Any idea of classes or workshops one can take to improve shop drawing skills for large fabricated items?
Eric E. Larsen of both Empire Architectural Design and Wagner Electric Sign Co. (Elyria, OH) recommends trying a local community college that offers drafting classes. “The problem is that most sign companies use Corel or other programs not taught with drafting classes in many colleges that I am aware of,” Larsen says. Udemy.com offers some individual Corel classes as does Corel itself at coreldraw.com/en/learn. “I have been using Corel since version three and admit I only use maybe 20% of its capabilities for our detailed and engineered drawings,” Larsen says. “Best bet is to find out what software a sign company is using and search their product classes or find one of the many books available that include step-by-step instructions for your program.”
Do you think it is fair for a sign company to dictate to you payment terms, etc., when they are hiring you to do a job install that they cannot do?
Whether it’s fair (or not) is a matter of point of view. The more important matter seems to be what to do about it. As the “buyer” in this potential business arrangement, the sign company dictating the payment terms is free to offer as much or as little as they want for the installation services they are seeking. If they can find a “seller” at the price they offer, they will have successfully dictated the terms. If they can’t, they’ll have to offer more money to potential sellers — perhaps to the point of meeting the payment demands of a company that can do the install — and thus not dictate the terms. Or maybe the two parties could negotiate. Whatever the case and fair or not, feel free to turn down any subcontracted install job that doesn’t meet your payment terms.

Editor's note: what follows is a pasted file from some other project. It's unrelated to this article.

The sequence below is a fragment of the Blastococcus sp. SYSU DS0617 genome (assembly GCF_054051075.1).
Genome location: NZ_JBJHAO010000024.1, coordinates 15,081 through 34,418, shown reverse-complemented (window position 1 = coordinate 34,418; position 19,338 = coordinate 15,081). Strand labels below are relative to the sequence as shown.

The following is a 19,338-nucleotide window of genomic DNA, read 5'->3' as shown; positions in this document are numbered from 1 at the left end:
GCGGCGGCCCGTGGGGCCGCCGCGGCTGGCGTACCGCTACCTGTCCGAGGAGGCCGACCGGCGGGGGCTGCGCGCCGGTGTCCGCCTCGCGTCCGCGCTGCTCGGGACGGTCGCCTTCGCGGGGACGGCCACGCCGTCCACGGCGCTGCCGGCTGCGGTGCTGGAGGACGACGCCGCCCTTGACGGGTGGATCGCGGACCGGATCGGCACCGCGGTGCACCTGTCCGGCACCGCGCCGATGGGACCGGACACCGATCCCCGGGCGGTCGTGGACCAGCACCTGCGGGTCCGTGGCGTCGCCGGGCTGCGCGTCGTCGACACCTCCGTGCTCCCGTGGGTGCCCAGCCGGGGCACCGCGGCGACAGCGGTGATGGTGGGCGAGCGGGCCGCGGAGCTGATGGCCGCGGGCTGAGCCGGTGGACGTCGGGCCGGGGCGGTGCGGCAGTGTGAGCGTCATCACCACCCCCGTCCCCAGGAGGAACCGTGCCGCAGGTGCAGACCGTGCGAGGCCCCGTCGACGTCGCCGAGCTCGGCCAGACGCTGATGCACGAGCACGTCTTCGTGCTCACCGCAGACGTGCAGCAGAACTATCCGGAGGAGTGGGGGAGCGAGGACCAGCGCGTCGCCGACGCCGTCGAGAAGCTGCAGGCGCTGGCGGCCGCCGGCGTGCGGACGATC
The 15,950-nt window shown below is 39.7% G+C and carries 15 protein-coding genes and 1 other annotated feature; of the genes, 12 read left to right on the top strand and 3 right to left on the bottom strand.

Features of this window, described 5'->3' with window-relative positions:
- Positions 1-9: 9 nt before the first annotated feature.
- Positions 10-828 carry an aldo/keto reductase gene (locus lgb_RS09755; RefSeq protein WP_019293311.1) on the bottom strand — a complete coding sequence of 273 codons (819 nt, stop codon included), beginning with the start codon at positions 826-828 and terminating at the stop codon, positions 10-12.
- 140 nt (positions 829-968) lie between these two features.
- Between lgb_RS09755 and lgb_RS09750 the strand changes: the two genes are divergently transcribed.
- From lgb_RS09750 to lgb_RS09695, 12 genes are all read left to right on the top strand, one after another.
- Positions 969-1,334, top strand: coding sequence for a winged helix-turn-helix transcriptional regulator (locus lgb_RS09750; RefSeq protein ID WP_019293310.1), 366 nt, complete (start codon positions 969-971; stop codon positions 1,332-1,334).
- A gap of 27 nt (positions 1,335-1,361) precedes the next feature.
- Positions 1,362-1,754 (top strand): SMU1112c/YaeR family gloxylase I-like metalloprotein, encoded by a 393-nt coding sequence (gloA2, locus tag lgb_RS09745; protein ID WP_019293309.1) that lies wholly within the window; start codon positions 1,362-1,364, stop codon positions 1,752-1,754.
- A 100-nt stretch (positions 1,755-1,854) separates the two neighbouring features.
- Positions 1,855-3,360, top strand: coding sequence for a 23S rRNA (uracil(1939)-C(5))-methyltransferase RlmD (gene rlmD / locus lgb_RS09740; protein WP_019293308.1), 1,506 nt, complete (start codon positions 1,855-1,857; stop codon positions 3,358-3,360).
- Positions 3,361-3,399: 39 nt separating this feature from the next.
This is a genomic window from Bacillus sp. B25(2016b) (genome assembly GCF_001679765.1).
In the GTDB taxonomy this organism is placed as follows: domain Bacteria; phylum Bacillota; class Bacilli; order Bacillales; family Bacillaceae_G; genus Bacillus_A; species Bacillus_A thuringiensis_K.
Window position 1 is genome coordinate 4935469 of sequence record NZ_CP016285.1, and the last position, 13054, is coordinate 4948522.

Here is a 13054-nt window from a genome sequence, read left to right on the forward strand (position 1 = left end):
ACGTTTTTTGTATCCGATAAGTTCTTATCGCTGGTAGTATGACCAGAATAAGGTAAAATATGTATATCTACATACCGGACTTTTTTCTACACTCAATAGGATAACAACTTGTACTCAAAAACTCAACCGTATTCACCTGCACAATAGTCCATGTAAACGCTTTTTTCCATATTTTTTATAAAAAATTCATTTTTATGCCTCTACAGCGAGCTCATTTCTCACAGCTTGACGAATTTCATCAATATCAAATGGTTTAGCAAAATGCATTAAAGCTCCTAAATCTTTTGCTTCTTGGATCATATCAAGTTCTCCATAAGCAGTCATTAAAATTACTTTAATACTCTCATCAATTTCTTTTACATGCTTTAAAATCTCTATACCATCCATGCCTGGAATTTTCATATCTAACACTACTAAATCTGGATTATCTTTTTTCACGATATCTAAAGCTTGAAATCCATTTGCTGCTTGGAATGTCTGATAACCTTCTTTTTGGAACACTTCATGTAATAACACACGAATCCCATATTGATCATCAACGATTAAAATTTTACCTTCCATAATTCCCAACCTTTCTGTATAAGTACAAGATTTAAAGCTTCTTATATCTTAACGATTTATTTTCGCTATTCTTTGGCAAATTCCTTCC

In working with family, where they say they recognize you as the most knowledgeable about the industry and the current client base, how can you get them to respect you and take projects more seriously and with a sense of urgency?
Ah yes, families and sign companies go together like … The problem here, as is often the case, is that the family dynamics — which significantly impact relationships and are not always conducive to running a successful business — seem to be overriding the company’s priorities. For example, if the “baby of the family” were rightfully to assume charge of the family company in adulthood due to knowledge, effort and experience, older siblings and family members, despite being less experienced if they joined the company later in life, might have difficulty respecting or taking the youngest sibling seriously. The solution involves reestablishing the boundaries between business and family and reminding family members that when it comes to the sign industry and its current client base, you are their professed, recognized authority and thus they should take you seriously. Of course, this is a bit easier if you are also the head of the company. But even if you aren’t — yet, we hope! — they need to keep family and business relationships separate, for the good of the family … and the business.
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